The Privy Council’s award of $1.3 million to Caymanian Alastair Paterson has been called a ground-breaking departure from law.
The victory spells the end of a legal saga that began seven years ago in the aftermath of Hurricane Ivan.
“The Privy Council decision … completely vindicates Mr. Paterson, who saw his reputation gravely damaged by the legal action brought against him originally by Cayman General Insurance Ltd. – now Sagicor General Insurance (Cayman) Ltd,” said Graham Hampson of Hampson and Company. “Also, in a ground-breaking departure from law that has stood for over 300 years, the Privy Council decided that Mr. Paterson could be awarded damages for loss caused by malicious prosecution.”
There were no provisions in the law to grant such awards in civil matters previously on the basis that there had to be finality to such matters. However, in the judgment, the Privy Council said justice should supersede finality in cases where malicious prosecution could be proven.
In 2006, Sagicor sued Mr. Paterson and Hurlstone Construction, which were both employed to assist in the rebuilding of Windsor Village in the aftermath of the devastation caused by Hurricane Ivan in September 2004. Sagicor alleged that Mr. Paterson and the owners of Hurlstone Construction had attempted to defraud the insurance company.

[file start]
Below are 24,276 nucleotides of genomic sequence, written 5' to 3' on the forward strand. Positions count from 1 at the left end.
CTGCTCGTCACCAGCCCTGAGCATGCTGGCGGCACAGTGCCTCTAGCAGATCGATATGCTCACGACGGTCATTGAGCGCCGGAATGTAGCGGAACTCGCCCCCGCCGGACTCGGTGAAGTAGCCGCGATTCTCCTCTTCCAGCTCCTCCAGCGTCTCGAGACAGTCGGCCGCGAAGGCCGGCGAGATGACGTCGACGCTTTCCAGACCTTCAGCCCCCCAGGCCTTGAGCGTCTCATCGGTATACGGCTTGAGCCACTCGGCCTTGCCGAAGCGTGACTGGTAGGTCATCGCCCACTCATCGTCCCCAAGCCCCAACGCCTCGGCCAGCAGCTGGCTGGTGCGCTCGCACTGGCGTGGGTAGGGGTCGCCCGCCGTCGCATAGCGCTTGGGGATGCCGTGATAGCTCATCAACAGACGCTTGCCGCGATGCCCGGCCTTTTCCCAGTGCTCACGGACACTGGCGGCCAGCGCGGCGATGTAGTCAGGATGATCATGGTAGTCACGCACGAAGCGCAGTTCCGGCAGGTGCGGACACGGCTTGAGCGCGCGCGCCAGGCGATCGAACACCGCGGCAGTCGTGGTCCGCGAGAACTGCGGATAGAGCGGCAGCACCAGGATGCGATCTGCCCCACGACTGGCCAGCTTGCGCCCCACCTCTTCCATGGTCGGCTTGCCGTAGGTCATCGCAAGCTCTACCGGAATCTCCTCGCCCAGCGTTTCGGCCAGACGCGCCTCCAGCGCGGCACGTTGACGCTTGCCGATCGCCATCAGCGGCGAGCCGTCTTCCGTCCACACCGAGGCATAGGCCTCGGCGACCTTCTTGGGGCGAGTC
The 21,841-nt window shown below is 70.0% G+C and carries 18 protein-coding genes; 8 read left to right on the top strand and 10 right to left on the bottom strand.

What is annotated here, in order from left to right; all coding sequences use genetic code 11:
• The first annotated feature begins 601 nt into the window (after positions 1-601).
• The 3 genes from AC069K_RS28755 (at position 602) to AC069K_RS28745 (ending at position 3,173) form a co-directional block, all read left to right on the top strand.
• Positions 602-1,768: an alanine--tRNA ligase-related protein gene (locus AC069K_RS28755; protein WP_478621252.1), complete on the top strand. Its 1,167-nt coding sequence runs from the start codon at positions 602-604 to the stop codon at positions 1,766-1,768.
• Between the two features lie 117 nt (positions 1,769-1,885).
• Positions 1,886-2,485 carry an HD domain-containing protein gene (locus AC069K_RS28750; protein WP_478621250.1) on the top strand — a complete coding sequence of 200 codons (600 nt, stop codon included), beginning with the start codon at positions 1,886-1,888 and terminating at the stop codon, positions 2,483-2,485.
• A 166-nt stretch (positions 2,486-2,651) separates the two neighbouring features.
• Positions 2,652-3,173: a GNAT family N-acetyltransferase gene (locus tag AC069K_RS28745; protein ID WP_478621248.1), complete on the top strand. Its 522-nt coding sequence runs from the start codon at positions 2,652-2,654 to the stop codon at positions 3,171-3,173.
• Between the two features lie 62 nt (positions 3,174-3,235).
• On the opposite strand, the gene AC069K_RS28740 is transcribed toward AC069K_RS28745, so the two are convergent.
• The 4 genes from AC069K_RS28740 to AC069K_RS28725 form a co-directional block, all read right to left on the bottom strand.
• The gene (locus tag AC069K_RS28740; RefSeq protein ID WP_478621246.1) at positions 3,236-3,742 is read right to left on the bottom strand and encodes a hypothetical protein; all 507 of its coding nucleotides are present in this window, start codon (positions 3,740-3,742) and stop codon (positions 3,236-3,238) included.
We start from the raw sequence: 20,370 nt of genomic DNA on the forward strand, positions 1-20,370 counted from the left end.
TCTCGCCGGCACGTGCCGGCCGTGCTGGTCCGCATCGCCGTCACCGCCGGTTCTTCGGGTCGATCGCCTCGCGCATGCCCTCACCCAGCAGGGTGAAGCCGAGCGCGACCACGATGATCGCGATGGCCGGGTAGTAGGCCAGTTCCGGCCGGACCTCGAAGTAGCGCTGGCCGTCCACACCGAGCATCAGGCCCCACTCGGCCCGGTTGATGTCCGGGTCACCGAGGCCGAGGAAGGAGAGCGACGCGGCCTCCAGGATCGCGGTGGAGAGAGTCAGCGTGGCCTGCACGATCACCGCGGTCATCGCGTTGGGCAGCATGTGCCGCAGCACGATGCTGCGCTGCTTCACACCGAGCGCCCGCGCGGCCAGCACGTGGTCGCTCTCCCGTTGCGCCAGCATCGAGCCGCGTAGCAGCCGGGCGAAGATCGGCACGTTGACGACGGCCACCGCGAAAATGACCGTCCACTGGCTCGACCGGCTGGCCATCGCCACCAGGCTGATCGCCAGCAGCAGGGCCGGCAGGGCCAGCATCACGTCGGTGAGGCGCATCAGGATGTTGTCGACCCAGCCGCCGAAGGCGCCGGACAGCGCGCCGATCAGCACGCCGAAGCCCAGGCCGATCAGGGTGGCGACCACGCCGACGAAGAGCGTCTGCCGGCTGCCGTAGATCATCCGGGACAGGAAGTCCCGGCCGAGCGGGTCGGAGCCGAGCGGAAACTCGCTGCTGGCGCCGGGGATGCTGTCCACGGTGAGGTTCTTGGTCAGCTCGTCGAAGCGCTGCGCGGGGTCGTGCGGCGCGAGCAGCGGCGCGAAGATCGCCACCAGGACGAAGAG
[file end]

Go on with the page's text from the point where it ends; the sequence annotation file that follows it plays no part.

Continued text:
The court found that the wrongful allegations caused “massive damage to Mr. Paterson’s reputation and to the willingness of third parties to employ him”.
In 2008, just days before the trial, Sagicor abandoned its claim. At the time, Grand Court Justice Alexander Henderson said, “From the failure of these plaintiffs to prosecute their case, I infer that they have never been in possession of a body of evidence capable of establishing conspiracy.”
The Grand Court and the Court of Appeal dismissed Mr. Paterson’s subsequent claims, as they were bound by the law and held that it traditionally did not award damages to people who had suffered as a result of malicious proceedings for fear of a flood of actions by successful litigants.
Sagicor is now faced with paying the $1.3 million to Mr. Paterson.
During a second trial of inquiry into damages, Cayman National Corporation President and CEO Stuart Dack testified that the indemnity given to Sagicor General Insurance Company (Cayman) Ltd. as the result of its purchase of shares in Cayman General Insurance Company was capped at $8 million.
This past week, Mr. Dack said: “The case was between Sagicor and Paterson. It has no direct relevance to us. We had sold the business before the case started.”
Sagicor has since been sold again and is now operating as Cayman First.
Michael Gayle, general manager of the new company, said, “As you know, Cayman First is a new company and this is a legacy issue from Hurricane Ivan. We are, however, happy that it is now behind us and is now cleared up.”
The Cayman Islands government owns 24 per cent of Sagicor, as a result of its negotiated Hurricane Ivan claim settlement. However, the government is only a shareholder and as such is not liable.